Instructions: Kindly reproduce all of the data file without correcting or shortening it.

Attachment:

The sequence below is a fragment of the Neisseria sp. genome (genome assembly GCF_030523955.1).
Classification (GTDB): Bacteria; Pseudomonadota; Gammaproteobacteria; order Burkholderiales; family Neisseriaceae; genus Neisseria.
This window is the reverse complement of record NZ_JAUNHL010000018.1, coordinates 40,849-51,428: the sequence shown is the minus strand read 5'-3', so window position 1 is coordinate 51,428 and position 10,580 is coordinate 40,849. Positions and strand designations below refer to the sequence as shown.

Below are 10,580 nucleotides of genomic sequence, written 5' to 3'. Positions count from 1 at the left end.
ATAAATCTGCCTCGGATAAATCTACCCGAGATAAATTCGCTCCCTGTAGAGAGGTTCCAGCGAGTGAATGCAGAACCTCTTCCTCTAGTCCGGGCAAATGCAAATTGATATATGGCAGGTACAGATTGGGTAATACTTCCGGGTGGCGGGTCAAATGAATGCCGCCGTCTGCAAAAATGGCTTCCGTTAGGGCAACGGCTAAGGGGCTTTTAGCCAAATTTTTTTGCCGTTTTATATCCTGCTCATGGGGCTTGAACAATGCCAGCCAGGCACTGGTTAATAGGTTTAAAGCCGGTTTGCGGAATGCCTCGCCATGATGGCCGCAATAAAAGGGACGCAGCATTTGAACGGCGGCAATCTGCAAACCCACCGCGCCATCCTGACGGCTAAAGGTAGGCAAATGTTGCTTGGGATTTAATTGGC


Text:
The sequence below is a fragment of the Neisseria sp. genome (genome assembly GCF_030523955.1).
Classification (GTDB): Bacteria; Pseudomonadota; Gammaproteobacteria; order Burkholderiales; family Neisseriaceae; genus Neisseria.
This window is the reverse complement of record NZ_JAUNHL010000018.1, coordinates 40,849-51,428: the sequence shown is the minus strand read 5'-3', so window position 1 is coordinate 51,428 and position 10,580 is coordinate 40,849. Positions and strand designations below refer to the sequence as shown.

Below are 10,580 nucleotides of genomic sequence, written 5' to 3'. Positions count from 1 at the left end.
ATAAATCTGCCTCGGATAAATCTACCCGAGATAAATTCGCTCCCTGTAGAGAGGTTCCAGCGAGTGAATGCAGAACCTCTTCCTCTAGTCCGGGCAAATGCAAATTGATATATGGCAGGTACAGATTGGGTAATACTTCCGGGTGGCGGGTCAAATGAATGCCGCCGTCTGCAAAAATGGCTTCCGTTAGGGCAACGGCTAAGGGGCTTTTAGCCAAATTTTTTTGCCGTTTTATATCCTGCTCATGGGGCTTGAACAATGCCAGCCAGGCACTGGTTAATAGGTTTAAAGCCGGTTTGCGGAATGCCTCGCCATGATGGCCGCAATAAAAGGGACGCAGCATTTGAACGGCGGCAATCTGCAAACCCACCGCGCCATCCTGACGGCTAAAGGTAGGCAAATGTTGCTTGGGATTTAATTGGC